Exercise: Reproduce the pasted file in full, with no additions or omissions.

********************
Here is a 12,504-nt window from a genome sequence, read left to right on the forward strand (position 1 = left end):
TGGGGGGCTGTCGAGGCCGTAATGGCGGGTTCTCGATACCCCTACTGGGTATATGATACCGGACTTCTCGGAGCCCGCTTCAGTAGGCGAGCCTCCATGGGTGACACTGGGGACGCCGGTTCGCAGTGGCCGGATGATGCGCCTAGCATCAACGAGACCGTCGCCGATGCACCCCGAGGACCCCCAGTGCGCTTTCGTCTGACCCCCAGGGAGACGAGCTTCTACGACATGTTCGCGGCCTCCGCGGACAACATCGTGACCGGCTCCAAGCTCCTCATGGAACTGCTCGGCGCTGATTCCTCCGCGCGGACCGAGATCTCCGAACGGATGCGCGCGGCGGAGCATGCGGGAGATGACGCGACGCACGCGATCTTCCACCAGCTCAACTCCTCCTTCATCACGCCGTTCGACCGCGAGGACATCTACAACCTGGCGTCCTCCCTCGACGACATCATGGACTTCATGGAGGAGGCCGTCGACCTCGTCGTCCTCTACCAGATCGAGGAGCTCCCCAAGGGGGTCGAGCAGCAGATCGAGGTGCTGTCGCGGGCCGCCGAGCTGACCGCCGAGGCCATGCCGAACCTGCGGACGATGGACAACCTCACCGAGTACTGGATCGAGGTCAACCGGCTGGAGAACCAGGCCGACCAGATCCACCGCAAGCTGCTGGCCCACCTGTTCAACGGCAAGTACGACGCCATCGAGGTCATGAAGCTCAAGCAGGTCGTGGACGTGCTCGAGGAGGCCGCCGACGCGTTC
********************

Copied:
Here is a 12,504-nt window from a genome sequence, read left to right on the forward strand (position 1 = left end):
TGGGGGGCTGTCGAGGCCGTAATGGCGGGTTCTCGATACCCCTACTGGGTATATGATACCGGACTTCTCGGAGCCCGCTTCAGTAGGCGAGCCTCCATGGGTGACACTGGGGACGCCGGTTCGCAGTGGCCGGATGATGCGCCTAGCATCAACGAGACCGTCGCCGATGCACCCCGAGGACCCCCAGTGCGCTTTCGTCTGACCCCCAGGGAGACGAGCTTCTACGACATGTTCGCGGCCTCCGCGGACAACATCGTGACCGGCTCCAAGCTCCTCATGGAACTGCTCGGCGCTGATTCCTCCGCGCGGACCGAGATCTCCGAACGGATGCGCGCGGCGGAGCATGCGGGAGATGACGCGACGCACGCGATCTTCCACCAGCTCAACTCCTCCTTCATCACGCCGTTCGACCGCGAGGACATCTACAACCTGGCGTCCTCCCTCGACGACATCATGGACTTCATGGAGGAGGCCGTCGACCTCGTCGTCCTCTACCAGATCGAGGAGCTCCCCAAGGGGGTCGAGCAGCAGATCGAGGTGCTGTCGCGGGCCGCCGAGCTGACCGCCGAGGCCATGCCGAACCTGCGGACGATGGACAACCTCACCGAGTACTGGATCGAGGTCAACCGGCTGGAGAACCAGGCCGACCAGATCCACCGCAAGCTGCTGGCCCACCTGTTCAACGGCAAGTACGACGCCATCGAGGTCATGAAGCTCAAGCAGGTCGTGGACGTGCTCGAGGAGGCCGCCGACGCGTTC